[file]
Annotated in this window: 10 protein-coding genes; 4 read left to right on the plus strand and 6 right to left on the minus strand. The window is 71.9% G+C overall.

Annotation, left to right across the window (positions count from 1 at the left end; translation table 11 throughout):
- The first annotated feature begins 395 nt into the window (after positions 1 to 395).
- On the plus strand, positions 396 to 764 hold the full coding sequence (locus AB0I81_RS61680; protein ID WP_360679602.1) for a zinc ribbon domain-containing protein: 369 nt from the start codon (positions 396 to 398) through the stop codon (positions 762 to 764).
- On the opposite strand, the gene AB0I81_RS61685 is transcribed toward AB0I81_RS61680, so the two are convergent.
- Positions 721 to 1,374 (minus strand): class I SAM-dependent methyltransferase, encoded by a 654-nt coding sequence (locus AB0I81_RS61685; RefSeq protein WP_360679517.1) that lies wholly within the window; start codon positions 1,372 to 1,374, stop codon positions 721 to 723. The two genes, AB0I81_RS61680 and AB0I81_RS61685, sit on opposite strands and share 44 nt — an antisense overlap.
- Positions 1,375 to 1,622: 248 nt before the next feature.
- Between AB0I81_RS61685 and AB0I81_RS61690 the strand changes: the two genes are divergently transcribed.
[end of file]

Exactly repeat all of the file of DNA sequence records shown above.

Annotated in this window: 10 protein-coding genes; 4 read left to right on the plus strand and 6 right to left on the minus strand. The window is 71.9% G+C overall.

Annotation, left to right across the window (positions count from 1 at the left end; translation table 11 throughout):
- The first annotated feature begins 395 nt into the window (after positions 1 to 395).
- On the plus strand, positions 396 to 764 hold the full coding sequence (locus AB0I81_RS61680; protein ID WP_360679602.1) for a zinc ribbon domain-containing protein: 369 nt from the start codon (positions 396 to 398) through the stop codon (positions 762 to 764).
- On the opposite strand, the gene AB0I81_RS61685 is transcribed toward AB0I81_RS61680, so the two are convergent.
- Positions 721 to 1,374 (minus strand): class I SAM-dependent methyltransferase, encoded by a 654-nt coding sequence (locus AB0I81_RS61685; RefSeq protein WP_360679517.1) that lies wholly within the window; start codon positions 1,372 to 1,374, stop codon positions 721 to 723. The two genes, AB0I81_RS61680 and AB0I81_RS61685, sit on opposite strands and share 44 nt — an antisense overlap.
- Positions 1,375 to 1,622: 248 nt before the next feature.
- Between AB0I81_RS61685 and AB0I81_RS61690 the strand changes: the two genes are divergently transcribed.